An Economically Viable Method of Dragline Mining in Weak Unstable Ground at German Creek Mine, Central Queensland

Ward B, ; Xaykhamphoune,
Organization: The Australasian Institute of Mining and Metallurgy
Pages: 9
Publication Date: Jan 1, 1992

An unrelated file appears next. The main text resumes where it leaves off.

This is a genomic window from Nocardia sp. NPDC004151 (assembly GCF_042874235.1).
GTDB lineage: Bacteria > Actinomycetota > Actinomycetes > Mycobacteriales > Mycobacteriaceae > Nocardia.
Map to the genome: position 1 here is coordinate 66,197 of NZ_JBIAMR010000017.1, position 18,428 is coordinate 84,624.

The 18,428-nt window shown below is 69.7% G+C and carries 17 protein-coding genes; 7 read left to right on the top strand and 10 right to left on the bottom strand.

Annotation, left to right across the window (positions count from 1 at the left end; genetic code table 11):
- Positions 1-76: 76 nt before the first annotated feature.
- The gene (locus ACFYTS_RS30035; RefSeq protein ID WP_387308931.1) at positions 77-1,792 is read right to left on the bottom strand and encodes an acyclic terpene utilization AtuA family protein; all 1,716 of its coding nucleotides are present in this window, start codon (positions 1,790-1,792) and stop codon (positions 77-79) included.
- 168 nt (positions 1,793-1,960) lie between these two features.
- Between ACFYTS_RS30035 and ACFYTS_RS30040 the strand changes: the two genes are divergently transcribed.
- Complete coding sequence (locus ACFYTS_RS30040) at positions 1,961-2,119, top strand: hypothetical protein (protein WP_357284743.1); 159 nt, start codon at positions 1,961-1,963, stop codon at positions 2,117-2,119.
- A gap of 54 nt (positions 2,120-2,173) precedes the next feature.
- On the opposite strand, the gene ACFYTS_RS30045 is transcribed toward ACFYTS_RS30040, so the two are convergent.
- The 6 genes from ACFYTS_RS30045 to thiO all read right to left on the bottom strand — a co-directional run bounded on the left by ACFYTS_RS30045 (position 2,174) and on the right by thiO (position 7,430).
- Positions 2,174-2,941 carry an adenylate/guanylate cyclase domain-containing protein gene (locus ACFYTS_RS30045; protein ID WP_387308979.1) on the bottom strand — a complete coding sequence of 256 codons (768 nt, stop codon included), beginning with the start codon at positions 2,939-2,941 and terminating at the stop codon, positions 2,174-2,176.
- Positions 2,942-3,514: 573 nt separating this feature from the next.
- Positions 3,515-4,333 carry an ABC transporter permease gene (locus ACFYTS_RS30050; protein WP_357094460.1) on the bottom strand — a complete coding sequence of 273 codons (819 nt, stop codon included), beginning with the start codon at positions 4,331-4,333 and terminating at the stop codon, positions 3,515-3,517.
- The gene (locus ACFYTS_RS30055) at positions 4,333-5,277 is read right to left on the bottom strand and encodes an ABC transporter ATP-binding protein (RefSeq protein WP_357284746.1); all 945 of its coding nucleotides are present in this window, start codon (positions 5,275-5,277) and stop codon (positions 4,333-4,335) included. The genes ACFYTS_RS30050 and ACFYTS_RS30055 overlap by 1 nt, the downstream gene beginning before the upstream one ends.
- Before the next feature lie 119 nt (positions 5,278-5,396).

Draglines have been used exclusively for primary overburden stripping at the German Creek Mine complex in central Queensland, where coal has been extracted from a series of ten open cut pits working seams of the German Creek Coal Measures. Due to the dip of the seams, most of the pits have now reached the limit of current economic viability and the emphasis has switched to underground extraction using longwall methods and to a new area of open cut reserves in the nearby Rangal Coal Measures at German Creek East. This area is characterised by weak Tertiary overburden, relatively steep dips and low strength intraformational shear planes at the top and bottom of the coal.The first pit, with a maximum depth to coal of 15 m at the low wall, avoided any major slope failure through use of scrapers to excavate the boxcut and dump the spoil away from the low wall. However, this method was not considered economically viable for the second pit where low wall depths reached 44 m. Following geotechnical investigations the boxcut was divided into a number of zones depending on depth of cover, dip and thickness of Tertiary clay. Slope stability was assessed for each zone using several analytical techniques to ensure that dragline mining would be acceptable. Slope design parameters incorporating various stabilisation techniques, notably an updip trench backfilled with competent spoil to form a low wall buttress prior to excavation of the boxcut panel, were successfully integrated into the mine plan after careful consideration of the complex scheduling to minimise rehandle.
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